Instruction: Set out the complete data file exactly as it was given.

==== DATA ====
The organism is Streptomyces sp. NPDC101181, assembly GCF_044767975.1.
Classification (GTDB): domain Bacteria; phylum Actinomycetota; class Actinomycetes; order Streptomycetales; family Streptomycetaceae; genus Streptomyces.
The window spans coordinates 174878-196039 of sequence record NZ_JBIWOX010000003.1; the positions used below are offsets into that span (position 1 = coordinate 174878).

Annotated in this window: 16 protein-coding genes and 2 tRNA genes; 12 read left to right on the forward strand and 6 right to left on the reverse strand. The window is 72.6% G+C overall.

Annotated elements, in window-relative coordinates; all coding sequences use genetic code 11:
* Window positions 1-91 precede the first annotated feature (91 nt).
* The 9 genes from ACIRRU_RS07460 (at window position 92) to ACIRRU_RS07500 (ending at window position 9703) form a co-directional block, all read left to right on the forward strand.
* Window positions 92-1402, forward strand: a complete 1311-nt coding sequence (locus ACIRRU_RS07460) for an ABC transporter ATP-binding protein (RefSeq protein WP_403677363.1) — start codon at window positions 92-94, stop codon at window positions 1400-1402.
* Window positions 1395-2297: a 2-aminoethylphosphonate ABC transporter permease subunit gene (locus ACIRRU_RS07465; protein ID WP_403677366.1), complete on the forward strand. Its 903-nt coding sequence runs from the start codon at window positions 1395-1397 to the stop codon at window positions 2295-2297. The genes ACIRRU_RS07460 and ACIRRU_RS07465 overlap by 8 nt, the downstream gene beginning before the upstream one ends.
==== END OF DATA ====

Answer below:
The organism is Streptomyces sp. NPDC101181, assembly GCF_044767975.1.
Classification (GTDB): domain Bacteria; phylum Actinomycetota; class Actinomycetes; order Streptomycetales; family Streptomycetaceae; genus Streptomyces.
The window spans coordinates 174878-196039 of sequence record NZ_JBIWOX010000003.1; the positions used below are offsets into that span (position 1 = coordinate 174878).

Annotated in this window: 16 protein-coding genes and 2 tRNA genes; 12 read left to right on the forward strand and 6 right to left on the reverse strand. The window is 72.6% G+C overall.

Annotated elements, in window-relative coordinates; all coding sequences use genetic code 11:
* Window positions 1-91 precede the first annotated feature (91 nt).
* The 9 genes from ACIRRU_RS07460 (at window position 92) to ACIRRU_RS07500 (ending at window position 9703) form a co-directional block, all read left to right on the forward strand.
* Window positions 92-1402, forward strand: a complete 1311-nt coding sequence (locus ACIRRU_RS07460) for an ABC transporter ATP-binding protein (RefSeq protein WP_403677363.1) — start codon at window positions 92-94, stop codon at window positions 1400-1402.
* Window positions 1395-2297: a 2-aminoethylphosphonate ABC transporter permease subunit gene (locus ACIRRU_RS07465; protein ID WP_403677366.1), complete on the forward strand. Its 903-nt coding sequence runs from the start codon at window positions 1395-1397 to the stop codon at window positions 2295-2297. The genes ACIRRU_RS07460 and ACIRRU_RS07465 overlap by 8 nt, the downstream gene beginning before the upstream one ends.